Steady, steady ...
While I am preparing for major additions and starting my homework as a new OASIS Open individual member, I am also performing some simple maintenance to the site template (resulting in version 0.02):
- There were some typos in my modified header that I cleaned up. These included a double-word occurrence of "Jason" and a missing ":" after a source-control label.
- I moved the description to the sidebar in front of my profile.
- I made everything below the profile on the sidebar right-justified, as is my general preference.
- I removed the dummy links that were in the original template, leaving the Google one for now.
- I moved the blogger badge and the information about the RSS feed to the sidebar also.
The new template previews correctly. Making this post will apply it to the main page, this individual post, and the archive page that this post is part of. Older posts have not been republished. They will continue to be formatted under the previous template, unless they are republished by me or as the result of a comment. I also backed up the blog to my development system before making the change on Blogger.
I believe there are extraneous cascading style-sheet (CSS) definitions in the <head> section of the template, and I will distill it down gradually. It is nice that there are no external style sheets, but I want to simplify what is sent to the browser even more.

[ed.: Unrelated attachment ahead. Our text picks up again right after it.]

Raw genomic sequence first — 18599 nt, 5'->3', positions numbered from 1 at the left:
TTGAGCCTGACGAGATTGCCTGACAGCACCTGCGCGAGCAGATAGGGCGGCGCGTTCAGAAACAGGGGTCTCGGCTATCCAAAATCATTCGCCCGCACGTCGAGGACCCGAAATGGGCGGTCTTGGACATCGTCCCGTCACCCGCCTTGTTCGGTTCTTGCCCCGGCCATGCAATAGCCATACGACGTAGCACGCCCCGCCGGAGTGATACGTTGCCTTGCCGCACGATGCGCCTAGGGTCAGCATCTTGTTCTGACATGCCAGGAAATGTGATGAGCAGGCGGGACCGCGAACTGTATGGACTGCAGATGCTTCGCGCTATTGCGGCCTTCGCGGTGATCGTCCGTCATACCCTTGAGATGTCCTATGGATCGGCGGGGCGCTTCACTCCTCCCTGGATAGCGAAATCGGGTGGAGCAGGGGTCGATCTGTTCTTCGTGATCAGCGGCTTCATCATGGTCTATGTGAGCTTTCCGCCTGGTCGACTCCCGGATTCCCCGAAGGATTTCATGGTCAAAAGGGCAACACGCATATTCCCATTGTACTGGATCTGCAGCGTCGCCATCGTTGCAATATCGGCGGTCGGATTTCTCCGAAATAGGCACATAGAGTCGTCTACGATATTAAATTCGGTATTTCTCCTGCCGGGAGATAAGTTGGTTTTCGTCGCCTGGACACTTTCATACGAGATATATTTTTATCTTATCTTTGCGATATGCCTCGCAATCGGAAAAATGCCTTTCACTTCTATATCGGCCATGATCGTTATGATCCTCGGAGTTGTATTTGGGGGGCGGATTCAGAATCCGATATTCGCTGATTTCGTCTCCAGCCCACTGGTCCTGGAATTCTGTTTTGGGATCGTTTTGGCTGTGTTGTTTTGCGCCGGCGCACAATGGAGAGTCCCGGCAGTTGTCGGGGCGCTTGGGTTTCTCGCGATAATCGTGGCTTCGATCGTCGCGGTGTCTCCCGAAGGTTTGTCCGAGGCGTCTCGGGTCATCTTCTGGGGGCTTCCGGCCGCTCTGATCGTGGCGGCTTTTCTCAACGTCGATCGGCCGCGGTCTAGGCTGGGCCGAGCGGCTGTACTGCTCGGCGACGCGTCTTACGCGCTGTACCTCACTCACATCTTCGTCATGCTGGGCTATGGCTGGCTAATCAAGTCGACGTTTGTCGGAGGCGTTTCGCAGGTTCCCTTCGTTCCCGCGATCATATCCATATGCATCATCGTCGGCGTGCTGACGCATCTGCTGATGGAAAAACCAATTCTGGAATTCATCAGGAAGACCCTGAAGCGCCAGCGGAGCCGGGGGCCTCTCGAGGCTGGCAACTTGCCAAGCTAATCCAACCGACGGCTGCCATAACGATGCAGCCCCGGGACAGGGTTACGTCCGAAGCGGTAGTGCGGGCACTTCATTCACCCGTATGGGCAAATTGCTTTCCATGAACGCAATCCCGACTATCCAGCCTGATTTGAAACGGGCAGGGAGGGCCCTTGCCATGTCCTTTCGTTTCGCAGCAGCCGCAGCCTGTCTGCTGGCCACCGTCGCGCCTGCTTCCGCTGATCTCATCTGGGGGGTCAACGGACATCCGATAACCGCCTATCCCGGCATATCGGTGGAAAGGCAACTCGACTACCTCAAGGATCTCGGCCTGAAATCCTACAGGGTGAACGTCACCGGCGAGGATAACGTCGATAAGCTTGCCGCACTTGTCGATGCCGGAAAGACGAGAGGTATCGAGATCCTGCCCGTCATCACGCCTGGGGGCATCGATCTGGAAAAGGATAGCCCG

The development of the fire drill and incident-handling materials is going to go slowly, and I will make more template changes when I need a respite from that and from content-creation activities.
IS 29500 (OOXML) Moving Ahead?
OOXML Struggling Over the Last ISO Hurdle?
[a version of this entry appears on Professor von Clueless in the Blunder Dome]
Thanks to early word from Jerry Fishenden in the UK, we learn of today's press release in Geneva: The appeals to acceptance of DIS 29500 (Office Open XML Formats) are not sustained and preparation for publication of IS 29500 will proceed. There is one caveat, and that is the prospect of an appeal over the appeal resolution.
Meanwhile, DIS 29500 is now listed as deleted on the ISO site and we continue to wait for release of the IS 29500 documents to the public.
It is difficult to be excited about any of this absent availability of a specification to dig into. The maintenance process needs to get going and it would be really great if this situation were completely resolved, with publication of the edited IS 29500 specification, before the late-September ISO/IEC JTC1 SC34 meeting in Korea. The wheels of JTC1 turn slowly, with the best avenue for public input being the ECMA TC45 committee, where the gears also turn slowly and mostly invisibly. There needs to be greater transparency and public engagement, something that the federation system that funnels down into JTC1 SC34 does not support.
ODF as the Rôle Model
The situation for ISO/IEC IS 26300 (Open Document Format 1.0) is not particularly different, simply less encumbered at this point. Maintenance is at the OASIS Office Document TC. It seems unlikely that substantial work on ODF specifications will move elsewhere, given that this is where actual work is being done, unencumbered by multi-national hierarchic process and governance structures.